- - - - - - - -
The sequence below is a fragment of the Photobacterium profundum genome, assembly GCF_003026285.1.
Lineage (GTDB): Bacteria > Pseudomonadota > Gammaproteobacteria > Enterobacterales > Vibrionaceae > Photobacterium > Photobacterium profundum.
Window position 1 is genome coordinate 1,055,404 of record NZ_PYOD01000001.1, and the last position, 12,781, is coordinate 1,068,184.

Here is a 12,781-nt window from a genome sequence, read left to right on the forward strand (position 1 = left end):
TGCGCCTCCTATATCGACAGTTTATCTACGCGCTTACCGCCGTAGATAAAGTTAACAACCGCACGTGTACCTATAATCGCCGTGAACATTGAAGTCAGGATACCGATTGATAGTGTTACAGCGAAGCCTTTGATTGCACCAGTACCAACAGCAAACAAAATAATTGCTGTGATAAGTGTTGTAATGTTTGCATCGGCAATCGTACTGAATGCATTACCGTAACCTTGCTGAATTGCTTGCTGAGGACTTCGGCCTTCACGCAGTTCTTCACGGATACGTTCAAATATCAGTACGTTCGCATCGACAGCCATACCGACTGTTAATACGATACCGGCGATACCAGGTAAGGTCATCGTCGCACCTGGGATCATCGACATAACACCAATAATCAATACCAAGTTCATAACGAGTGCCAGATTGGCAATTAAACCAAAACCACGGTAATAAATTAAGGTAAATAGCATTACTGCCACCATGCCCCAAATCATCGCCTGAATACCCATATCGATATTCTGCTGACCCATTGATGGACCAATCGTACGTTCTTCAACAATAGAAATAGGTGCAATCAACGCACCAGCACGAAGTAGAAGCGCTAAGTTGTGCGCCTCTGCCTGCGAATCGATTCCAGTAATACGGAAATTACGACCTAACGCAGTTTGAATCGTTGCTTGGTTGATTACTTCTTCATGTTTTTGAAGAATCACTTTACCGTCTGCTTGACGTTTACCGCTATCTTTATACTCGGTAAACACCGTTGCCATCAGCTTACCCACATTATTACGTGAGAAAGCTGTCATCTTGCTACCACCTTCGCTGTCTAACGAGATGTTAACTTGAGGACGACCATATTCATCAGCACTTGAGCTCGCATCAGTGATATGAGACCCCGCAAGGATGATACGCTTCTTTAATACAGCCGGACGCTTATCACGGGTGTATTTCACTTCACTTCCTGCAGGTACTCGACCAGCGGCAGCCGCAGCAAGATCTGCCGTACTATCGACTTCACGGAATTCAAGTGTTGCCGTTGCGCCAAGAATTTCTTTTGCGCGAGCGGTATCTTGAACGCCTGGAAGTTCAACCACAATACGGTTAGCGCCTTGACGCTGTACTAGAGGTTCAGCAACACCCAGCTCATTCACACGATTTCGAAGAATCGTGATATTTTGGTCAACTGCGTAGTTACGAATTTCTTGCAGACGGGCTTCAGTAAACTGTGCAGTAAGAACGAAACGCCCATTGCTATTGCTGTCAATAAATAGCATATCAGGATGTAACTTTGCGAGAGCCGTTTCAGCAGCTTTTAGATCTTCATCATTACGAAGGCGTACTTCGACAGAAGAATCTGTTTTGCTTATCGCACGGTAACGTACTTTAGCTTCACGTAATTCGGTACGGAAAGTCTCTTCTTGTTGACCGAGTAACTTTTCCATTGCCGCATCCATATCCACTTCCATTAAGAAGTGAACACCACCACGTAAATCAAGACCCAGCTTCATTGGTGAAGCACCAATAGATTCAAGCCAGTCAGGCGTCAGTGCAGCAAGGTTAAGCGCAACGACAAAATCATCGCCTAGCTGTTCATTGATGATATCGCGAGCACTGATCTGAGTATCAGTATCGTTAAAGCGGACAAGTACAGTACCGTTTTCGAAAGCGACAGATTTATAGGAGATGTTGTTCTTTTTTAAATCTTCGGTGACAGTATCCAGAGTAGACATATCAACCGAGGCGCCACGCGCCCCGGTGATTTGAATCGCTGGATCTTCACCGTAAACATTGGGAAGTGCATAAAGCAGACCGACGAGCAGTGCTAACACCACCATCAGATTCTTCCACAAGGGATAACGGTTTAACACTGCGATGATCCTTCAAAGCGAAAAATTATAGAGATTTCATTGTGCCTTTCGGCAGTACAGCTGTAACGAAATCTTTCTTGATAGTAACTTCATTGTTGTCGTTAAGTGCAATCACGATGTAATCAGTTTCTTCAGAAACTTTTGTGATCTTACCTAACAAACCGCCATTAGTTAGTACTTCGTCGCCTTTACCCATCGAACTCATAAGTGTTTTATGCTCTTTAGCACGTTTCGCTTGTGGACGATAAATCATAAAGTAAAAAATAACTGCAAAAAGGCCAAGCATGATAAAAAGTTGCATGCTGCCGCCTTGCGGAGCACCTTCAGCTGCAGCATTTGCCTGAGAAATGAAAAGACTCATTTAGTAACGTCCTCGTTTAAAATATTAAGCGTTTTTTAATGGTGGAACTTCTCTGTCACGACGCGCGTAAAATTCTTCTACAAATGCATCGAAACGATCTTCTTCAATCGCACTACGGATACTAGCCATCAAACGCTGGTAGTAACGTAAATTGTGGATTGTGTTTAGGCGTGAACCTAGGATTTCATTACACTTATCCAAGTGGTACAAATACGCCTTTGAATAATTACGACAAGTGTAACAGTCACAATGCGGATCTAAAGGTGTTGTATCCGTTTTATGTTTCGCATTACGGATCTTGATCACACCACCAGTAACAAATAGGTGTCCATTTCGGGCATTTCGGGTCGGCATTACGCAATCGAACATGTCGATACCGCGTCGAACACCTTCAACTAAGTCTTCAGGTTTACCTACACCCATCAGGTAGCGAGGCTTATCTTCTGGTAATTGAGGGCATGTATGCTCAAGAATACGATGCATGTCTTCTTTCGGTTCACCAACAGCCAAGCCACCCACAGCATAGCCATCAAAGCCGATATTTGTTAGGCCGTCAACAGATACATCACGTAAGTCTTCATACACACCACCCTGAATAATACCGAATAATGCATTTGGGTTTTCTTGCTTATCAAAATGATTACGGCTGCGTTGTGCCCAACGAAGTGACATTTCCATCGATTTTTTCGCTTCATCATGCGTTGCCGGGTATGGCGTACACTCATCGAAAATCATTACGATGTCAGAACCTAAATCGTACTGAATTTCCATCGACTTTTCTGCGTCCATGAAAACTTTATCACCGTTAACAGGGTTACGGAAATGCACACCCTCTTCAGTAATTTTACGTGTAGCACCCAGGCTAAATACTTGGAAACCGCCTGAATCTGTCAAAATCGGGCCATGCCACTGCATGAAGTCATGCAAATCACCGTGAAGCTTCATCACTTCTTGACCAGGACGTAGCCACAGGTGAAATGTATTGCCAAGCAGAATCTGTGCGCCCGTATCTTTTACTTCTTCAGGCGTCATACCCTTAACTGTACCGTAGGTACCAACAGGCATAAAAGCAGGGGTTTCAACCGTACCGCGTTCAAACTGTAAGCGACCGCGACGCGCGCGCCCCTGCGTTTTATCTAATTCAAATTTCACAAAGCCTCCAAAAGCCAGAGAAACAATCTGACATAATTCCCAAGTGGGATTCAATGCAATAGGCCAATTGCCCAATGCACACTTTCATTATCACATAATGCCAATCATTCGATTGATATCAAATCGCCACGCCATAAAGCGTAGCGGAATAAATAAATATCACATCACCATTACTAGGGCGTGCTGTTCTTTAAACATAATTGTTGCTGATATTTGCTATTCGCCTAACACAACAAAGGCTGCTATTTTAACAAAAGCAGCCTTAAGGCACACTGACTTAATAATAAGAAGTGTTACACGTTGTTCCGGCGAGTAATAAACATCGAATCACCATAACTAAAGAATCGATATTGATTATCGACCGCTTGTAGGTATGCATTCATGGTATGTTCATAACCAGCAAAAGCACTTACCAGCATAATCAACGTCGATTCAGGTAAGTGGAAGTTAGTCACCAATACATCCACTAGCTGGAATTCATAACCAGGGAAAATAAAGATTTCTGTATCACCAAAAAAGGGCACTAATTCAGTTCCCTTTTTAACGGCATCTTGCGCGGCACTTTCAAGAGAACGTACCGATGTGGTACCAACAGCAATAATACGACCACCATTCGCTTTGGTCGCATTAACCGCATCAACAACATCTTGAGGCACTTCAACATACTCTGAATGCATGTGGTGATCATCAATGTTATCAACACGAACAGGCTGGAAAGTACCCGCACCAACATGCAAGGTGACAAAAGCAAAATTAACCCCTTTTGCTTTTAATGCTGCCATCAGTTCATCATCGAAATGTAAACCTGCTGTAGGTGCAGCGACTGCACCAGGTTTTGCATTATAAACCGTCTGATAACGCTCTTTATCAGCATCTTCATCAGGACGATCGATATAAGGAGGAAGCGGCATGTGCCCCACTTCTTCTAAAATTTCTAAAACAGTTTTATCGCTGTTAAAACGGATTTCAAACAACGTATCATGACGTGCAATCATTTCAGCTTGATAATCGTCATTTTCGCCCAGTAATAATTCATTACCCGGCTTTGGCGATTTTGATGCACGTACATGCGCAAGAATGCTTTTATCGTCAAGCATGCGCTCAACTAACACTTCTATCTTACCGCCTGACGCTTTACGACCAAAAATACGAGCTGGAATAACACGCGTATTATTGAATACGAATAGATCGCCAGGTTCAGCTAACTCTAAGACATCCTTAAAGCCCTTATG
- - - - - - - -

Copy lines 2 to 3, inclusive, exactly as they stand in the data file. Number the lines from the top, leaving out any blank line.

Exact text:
Lineage (GTDB): Bacteria > Pseudomonadota > Gammaproteobacteria > Enterobacterales > Vibrionaceae > Photobacterium > Photobacterium profundum.
Window position 1 is genome coordinate 1,055,404 of record NZ_PYOD01000001.1, and the last position, 12,781, is coordinate 1,068,184.